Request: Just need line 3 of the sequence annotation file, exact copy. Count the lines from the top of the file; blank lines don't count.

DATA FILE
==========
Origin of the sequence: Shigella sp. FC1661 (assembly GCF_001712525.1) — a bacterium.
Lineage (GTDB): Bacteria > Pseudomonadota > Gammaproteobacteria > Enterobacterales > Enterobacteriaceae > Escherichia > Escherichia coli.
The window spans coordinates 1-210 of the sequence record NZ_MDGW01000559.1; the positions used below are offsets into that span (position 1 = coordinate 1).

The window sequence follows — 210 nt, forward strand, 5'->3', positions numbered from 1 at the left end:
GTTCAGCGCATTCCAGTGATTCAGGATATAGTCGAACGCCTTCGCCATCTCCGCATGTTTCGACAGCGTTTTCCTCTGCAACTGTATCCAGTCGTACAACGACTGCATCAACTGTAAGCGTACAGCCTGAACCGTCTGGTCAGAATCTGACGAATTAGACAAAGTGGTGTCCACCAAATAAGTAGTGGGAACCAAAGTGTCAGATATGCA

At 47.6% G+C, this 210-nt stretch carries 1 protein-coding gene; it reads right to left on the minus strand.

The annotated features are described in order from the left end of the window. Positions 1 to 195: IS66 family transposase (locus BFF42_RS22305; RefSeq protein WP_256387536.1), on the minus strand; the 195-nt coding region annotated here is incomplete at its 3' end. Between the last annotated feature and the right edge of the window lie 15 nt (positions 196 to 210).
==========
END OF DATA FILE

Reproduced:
The window spans coordinates 1-210 of the sequence record NZ_MDGW01000559.1; the positions used below are offsets into that span (position 1 = coordinate 1).